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KLF: “The term, liberal fascists, is an oxymoron”

SAMAA | - Posted: Feb 10, 2018 | Last Updated: 4 years ago
Posted: Feb 10, 2018 | Last Updated: 4 years ago

By Minerwa Tahir

KARACHI: The term, “liberal fascists”, is an oxymoron.

Nadeem Farooq Paracha, Zarrar Khuhro and Fasi Zaka seemed to be on the same page about this as they had a discussion on satire at a session, titled ‘Reality Catches Up With Satire’, held on Day 2 of the 9th Karachi Literature Festival on Saturday.

When the floor opened for questions, a member of the audience asked the panelists to try mocking the “liberal fascists” and see how they respond. “A, I’m not a satirist,” said Khuhro. “And B, there’s no such thing as a liberal fascist,” quipped Paracha, with Zaka adding, “It’s an oxymoron.”

Khuhro went on to add that he isn’t fond of bashing any one group. “I’m an equal opportunity basher,” he said. Meanwhile, Zaka pointed out that Khuhro tries to maintain a balanced, fair bashing of the conservatives and the liberals alike. However, he said, he is not like that. “I will not go after the liberal side and that’s a different ideology I have. They are fewer in number,” joked Zaka. “And what’s ridiculous about them is that they advocate “Do not kill anybody”. I think that’s a great thing. It might seem ridiculous to the society.” He then said on a serious note, “The point [is] that if you’re a liberal, you can’t be a fascist,” he said. However, he pointed out a problem with some liberals. “Some progressives tend to have what is actually an anti-poor, anti-indigenous position. I think that’s wrong. But on the liberal side, they say that let everyone live their life. If that’s a fascist thing, then I’d say, oh, that’s just it.”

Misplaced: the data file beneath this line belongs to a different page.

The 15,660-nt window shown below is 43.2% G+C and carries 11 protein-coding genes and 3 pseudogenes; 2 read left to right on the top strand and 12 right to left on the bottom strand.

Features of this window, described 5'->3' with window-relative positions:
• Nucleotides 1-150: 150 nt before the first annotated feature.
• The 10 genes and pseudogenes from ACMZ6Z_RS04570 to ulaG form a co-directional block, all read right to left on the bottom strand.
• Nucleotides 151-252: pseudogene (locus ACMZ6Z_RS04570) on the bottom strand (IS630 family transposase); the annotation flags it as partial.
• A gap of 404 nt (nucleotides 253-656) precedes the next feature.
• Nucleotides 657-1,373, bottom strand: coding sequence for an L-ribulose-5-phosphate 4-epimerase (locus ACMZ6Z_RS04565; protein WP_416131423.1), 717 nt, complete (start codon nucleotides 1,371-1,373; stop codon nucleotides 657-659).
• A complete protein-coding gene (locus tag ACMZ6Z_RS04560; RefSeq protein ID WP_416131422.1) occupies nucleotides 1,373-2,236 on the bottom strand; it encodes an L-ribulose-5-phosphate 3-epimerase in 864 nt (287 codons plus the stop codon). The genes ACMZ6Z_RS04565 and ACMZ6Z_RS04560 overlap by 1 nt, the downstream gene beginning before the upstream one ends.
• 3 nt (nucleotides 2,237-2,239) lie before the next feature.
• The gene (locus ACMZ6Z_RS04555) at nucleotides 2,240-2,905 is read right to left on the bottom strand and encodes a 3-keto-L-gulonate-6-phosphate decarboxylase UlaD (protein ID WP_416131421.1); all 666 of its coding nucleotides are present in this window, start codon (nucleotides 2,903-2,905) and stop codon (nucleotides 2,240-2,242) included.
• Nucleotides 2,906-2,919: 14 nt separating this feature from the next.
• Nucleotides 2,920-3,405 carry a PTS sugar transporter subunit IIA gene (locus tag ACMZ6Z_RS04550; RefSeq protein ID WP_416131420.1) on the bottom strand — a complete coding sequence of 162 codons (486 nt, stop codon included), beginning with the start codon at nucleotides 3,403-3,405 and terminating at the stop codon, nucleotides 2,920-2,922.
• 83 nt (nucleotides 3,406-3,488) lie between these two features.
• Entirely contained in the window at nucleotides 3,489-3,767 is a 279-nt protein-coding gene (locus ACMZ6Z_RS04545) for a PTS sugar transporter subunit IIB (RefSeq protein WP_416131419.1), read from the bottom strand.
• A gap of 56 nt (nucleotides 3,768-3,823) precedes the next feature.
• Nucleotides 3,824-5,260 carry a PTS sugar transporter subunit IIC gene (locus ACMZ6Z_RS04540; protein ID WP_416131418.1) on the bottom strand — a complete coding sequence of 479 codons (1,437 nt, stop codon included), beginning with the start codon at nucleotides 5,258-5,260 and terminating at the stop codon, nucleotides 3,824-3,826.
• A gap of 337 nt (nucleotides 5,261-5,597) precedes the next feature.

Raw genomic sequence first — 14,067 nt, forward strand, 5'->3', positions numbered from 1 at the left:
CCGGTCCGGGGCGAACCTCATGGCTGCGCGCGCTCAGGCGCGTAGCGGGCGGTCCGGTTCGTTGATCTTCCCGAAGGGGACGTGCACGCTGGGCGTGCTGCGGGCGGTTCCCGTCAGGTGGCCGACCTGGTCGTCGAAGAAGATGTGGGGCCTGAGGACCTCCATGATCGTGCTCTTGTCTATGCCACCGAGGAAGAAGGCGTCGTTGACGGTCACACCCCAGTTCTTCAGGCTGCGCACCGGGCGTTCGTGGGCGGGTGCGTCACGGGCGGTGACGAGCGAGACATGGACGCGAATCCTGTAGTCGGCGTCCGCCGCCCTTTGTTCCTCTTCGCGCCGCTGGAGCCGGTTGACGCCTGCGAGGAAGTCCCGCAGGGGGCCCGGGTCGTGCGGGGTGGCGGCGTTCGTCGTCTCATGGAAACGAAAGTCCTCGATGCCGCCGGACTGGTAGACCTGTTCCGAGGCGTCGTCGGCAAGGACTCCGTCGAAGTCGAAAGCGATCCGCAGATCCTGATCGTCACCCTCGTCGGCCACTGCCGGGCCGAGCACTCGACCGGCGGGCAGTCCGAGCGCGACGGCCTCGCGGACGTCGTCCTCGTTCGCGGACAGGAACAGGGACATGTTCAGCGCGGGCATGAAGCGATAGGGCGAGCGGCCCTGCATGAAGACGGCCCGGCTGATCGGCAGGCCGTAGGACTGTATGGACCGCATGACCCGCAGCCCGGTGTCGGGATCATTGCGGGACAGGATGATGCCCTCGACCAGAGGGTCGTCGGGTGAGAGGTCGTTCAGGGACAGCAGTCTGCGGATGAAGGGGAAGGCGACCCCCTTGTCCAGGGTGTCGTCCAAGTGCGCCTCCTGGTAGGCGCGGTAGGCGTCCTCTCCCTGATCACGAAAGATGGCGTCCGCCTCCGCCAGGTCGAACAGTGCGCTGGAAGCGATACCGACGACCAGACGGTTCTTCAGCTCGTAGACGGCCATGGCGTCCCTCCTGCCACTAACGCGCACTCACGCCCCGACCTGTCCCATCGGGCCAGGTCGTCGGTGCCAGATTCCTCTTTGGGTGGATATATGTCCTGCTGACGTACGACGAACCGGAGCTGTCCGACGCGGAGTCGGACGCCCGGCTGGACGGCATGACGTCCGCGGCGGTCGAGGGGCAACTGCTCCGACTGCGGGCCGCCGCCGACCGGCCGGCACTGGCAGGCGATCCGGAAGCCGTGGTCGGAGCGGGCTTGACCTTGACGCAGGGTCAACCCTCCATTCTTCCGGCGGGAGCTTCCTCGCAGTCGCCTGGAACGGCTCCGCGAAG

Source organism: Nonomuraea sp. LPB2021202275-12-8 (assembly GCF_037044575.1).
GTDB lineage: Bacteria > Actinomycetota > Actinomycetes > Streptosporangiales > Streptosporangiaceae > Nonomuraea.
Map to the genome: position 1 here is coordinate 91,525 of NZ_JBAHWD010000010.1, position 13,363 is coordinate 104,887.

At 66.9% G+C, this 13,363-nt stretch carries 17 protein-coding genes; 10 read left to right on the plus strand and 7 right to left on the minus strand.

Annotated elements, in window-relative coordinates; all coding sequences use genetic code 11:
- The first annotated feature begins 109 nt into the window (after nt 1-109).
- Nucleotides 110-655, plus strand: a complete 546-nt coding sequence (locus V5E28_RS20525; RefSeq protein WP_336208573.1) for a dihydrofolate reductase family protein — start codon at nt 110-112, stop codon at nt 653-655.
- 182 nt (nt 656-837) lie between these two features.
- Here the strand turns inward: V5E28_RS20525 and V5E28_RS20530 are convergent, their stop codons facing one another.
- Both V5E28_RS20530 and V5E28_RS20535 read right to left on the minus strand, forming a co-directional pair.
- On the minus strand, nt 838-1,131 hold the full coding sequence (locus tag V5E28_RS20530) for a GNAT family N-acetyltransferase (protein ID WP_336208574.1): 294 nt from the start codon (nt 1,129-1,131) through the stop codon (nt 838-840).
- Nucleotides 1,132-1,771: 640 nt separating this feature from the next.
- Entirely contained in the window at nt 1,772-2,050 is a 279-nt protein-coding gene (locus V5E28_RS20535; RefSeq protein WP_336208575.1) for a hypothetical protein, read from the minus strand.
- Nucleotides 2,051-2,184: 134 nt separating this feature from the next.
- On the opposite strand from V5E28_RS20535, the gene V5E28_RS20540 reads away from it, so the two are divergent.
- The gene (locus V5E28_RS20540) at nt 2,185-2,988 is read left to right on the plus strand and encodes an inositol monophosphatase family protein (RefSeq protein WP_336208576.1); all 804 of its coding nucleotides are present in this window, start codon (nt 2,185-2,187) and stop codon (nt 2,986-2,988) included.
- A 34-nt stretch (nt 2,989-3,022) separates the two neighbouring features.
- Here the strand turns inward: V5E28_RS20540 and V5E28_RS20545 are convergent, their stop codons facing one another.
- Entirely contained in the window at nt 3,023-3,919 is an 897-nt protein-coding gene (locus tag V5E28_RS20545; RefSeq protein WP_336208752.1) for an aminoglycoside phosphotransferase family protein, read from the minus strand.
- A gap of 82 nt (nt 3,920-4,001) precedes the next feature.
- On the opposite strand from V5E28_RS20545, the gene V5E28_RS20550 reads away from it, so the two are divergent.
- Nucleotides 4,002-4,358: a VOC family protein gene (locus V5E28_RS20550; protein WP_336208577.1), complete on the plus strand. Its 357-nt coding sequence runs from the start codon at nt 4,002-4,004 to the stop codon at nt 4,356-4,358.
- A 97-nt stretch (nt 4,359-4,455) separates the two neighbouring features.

Before the session began, a large number of people had lined up on the stairs leading up to the hall where the discussion was to take place. It took at least 15 minutes of waiting on the stairs to get inside the hall, which was filled to its capacity when the session began. Those who couldn’t get a seat could be seen attending the discussion while standing or sitting on the floor of the hall.

Paracha was moderating the session while Khuhro and Zaka were the speakers. Introducing the participants, Paracha said that Zaka has written on his Twitter bio that he is a former captain of Pakistan Hockey. “Now, believe it or not, a lot of people actually take that seriously,” said Paracha. “I remember a few weeks ago or a few months ago, Fasi tweeted something and some people didn’t like what he tweeted. So one guy actually said, “I don’t agree with your tweet and it was because of players like you that the Pakistan Hockey team lost.”

Describing Khuhro, Paracha said he “excels in trolling the trolls so much so that the trolls start trolling themselves”.

“This is the ninth session on satire at KLF. I have hosted seven even though I’m sure Shahid Masood sahab would insist it’s 37. But I assure you it’s seven,” said Paracha.

Paracha asked the panelists if they face any pressure from their organizations over their satirical social media approach, to which Khuhro replied that the television management has given up on him. “They know that we cannot be fixed,” he joked. “Often people ask, can media be fixed. I do not even want media to be fixed. Because of all the blunders, I get automatic content. I want things to not only continue the way they are but to get much much worse.”

According to Khuhro, people often say that there was a time when society was tolerant. In reality, he said, they were always like this. It’s just that now you can hear everybody, he added.

Talking about social media, Paracha shared that he had blocked “14,000 a**holes”. He further wondered why the worst of all trolls have Imran Khan’s picture as their display pictures.

“We understand where these kids are coming from and that they are newly engaged in politics,” said Zaka. “The thing that bothers me is that there needs to be a realization now that there is a particular form of mob trolling that has led to a number of deaths. It is actually severely dangerous.” He mentioned Qandeel Baloch’s case.

During the hour-long discussion, the three men gauged quite some laughter and applause with their casual satirical remarks every now and then. While it was quite entertaining, the discussion offered insight into some serious issues in a subtle manner. In short, it served the purpose of satire.

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